2020 NFL NFC North Preview

September 9, 2020

FILE - In this Aug. 17, 2020, file photo, Chicago Bears quarterbacks Mitchell Trubisky, left, and Nick Foles walk on the field during an NFL football camp practice in Lake Forest, Ill. The Bears acquired Super Bowl 52 MVP Foles to compete with former No. 2 draft pick Trubisky for the starting quarterback job, one of several moves to shake up an offense that ranked among the NFL's worst last season. (AP Photo/Nam Y. Huh, File)

For the overall 2020 NFL Preview click here, and see the links below for the rest of the divisional previews.

AFC East | AFC North | AFC South | AFC West

NFC East | NFC North | NFC South | NFC West

Overview | Playoffs | Awards

Packers 11-5

The Packers are puzzling: Green Bay got to the NFC Championship Game thanks to the golden right arm of a cinch future Hall of Fame quarterback — yet they traded up in the first round to take a quarterback who will undoubtedly sit on the bench for at least a couple years, rather than add talent to keep them among the conference’s elite right now in 2020.

If all goes well in Titletown, rookie Jordan Love won’t see the field this season — but it has clearly sent a message to Aaron Rodgers that his time in green and gold is limited. Rodgers’ supporting cast in the passing game is Devante Adams and a lot of question marks — Pro Football Focus ranked the Packers receivers 25th last season — although the run game seems solid with Aaron Jones and second-round pick A.J. Dillon. Even at age 36, Rodgers should still be able to carry the offense when necessary.

The defense is blessed with the Smiths (Za’Darius and Preston) coming off the edges, but the departure of Blake Martinez leaves some questions at inside linebacker. A good secondary and D-line will keep this unit strong, but don’t count on Green Bay posting another gaudy record like they did in 2019.

Vikings 7-9

This may come as a surprise pick for Minnesota, but the Vikings defense has seen a ton of change, not necessarily for the better. At least eight key players left in the offseason, leaving 25-year-old Danielle Hunter as the de facto leader of the unit. Former Ravens defensive lineman Michael Pierce was the big free agent acquisition, but he’s not impactful enough to overcome the losses of Everson Griffen and Linval Joseph.

Somehow, Kirk Cousins continues to be paid at a ridiculously high rate despite his good-but-not-good-enough reputation. Though his most explosive weapon (Stefon Diggs) is now in Buffalo, the Vikings selected Justin Jefferson in the first round to replace him. Perhaps he seamlessly steps in to balance out Adam Theilen, the Irv Smith-Kyle Rudolph combo at tight end keeps the pass game productive and Dalvin Cook stays healthy enough to have the breakout year everyone expects from him — it just feels like this team isn’t going to be as good as it looks on paper.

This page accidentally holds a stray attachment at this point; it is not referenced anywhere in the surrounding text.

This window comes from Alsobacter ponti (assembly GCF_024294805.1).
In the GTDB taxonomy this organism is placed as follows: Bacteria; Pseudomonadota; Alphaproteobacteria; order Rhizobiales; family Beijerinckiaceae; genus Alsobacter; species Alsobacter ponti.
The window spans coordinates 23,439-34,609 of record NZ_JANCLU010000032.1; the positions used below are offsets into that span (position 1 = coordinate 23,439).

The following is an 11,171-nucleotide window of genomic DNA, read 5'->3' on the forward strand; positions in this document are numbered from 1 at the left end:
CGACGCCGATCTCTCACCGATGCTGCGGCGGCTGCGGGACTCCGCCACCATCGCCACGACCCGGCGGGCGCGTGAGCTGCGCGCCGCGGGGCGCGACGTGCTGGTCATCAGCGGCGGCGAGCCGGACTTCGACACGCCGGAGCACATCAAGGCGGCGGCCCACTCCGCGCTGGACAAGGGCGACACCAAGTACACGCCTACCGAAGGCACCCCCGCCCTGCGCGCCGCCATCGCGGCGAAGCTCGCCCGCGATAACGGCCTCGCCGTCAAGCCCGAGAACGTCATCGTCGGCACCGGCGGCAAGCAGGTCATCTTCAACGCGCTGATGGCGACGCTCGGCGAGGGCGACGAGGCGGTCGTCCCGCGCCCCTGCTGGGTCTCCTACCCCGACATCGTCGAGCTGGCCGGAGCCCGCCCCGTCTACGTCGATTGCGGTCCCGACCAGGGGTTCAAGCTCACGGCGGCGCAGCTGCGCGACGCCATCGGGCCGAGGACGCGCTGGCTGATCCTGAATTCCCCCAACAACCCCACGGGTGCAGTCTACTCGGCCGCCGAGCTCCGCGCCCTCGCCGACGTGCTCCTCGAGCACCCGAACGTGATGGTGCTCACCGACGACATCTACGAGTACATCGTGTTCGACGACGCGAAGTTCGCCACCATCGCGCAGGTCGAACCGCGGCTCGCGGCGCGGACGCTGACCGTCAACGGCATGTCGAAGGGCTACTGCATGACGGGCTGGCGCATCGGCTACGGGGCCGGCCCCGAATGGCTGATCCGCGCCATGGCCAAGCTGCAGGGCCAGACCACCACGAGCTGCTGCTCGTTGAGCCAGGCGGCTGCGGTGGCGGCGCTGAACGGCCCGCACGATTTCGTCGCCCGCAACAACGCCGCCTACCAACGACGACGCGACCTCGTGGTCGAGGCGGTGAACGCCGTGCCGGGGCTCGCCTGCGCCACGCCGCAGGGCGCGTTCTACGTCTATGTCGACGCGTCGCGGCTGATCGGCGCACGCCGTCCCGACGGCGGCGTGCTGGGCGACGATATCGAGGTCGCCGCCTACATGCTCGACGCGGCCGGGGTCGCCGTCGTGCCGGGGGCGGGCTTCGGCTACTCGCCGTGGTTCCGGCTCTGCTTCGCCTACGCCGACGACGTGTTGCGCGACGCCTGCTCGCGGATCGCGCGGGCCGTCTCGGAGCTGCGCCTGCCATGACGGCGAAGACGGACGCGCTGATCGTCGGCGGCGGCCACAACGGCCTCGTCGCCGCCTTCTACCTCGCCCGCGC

Minnesota certainly has the talent to put it all together and end up challenging the Packers for the division. But under Mike Zimmer, the Vikes have yet to put together consecutive good seasons, making this the year for a letdown.

Lions 6-10 

It’s always tough when a team like Detroit loses better talent (Darius Slay, Damon Harrison, Mike Daniels) than it procures (Desmond Trufant, Danny Shelton). But Matt Patricia’s master plan of collecting Patriots castoffs continues, adding Jamie Collins and Duron Harmon to a unit that ranked second-to-last in total defense and in the bottom third in scoring defense. Even if 30-year-old Collins still has impact, the Lions are probably more roar than bite on this side of the ball.

Offensively, however, Detroit has a healthy Matthew Stafford (for now), who low-key was playing MVP-caliber football before being sidelined by a season-ending back injury. Stafford’s 106.0 QB rating was by far the best of his career, and was on pace to throw for nearly 5,000 yards and 38 TDs. The problem is, he’s got good-but-not-great talent around him (no offense to Kenny Golladay, Marvin Jones, T.J. Hockenson and the newly-acquired Adrian Peterson), and this offense will have to be prolific to overcome what figures to be a lackluster defense and a tough division.

Bears 6-10 

Chicago’s season will come down to what happens at quarterback. Nick Foles may feel “right at home” in the Bears offense, but it didn’t help distinguish himself from underwhelming incumbent starter Mitchell Trubisky. This leaves coach Matt Nagy in a “damned if you do, damned if you don’t” situation, entering a season in which he’s clearly on the hot seat.

The Bears defense remains among the league’s best and most talented, but it’s quietly getting long in the tooth. They just paid big money for 30-year-old Robert Quinn to play opposite Khalil Mack, who is still a dominant force, but turns 30 this coming February. This unit could be in for a setback, especially if Roquan Smith doesn’t take a big step up in his development.

In a division with Aaron Rodgers — and yes, even Matthew Stafford and Kirk Cousins — Chicago doesn’t have an arm capable of keeping up. Foles has only played well in an Eagles uniform and Trubisky seems destined to be the bust puzzlingly selected ahead of Patrick Mahomes and Deshaun Watson in the 2017 NFL draft. Change could be blowing into the Windy City yet again.

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